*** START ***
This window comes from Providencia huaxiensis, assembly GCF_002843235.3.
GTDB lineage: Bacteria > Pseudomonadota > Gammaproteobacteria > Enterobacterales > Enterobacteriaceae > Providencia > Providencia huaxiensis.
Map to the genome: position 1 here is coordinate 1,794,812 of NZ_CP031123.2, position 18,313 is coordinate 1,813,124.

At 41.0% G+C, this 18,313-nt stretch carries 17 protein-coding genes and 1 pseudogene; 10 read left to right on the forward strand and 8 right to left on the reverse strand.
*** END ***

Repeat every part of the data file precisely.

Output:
This window comes from Providencia huaxiensis, assembly GCF_002843235.3.
GTDB lineage: Bacteria > Pseudomonadota > Gammaproteobacteria > Enterobacterales > Enterobacteriaceae > Providencia > Providencia huaxiensis.
Map to the genome: position 1 here is coordinate 1,794,812 of NZ_CP031123.2, position 18,313 is coordinate 1,813,124.

At 41.0% G+C, this 18,313-nt stretch carries 17 protein-coding genes and 1 pseudogene; 10 read left to right on the forward strand and 8 right to left on the reverse strand.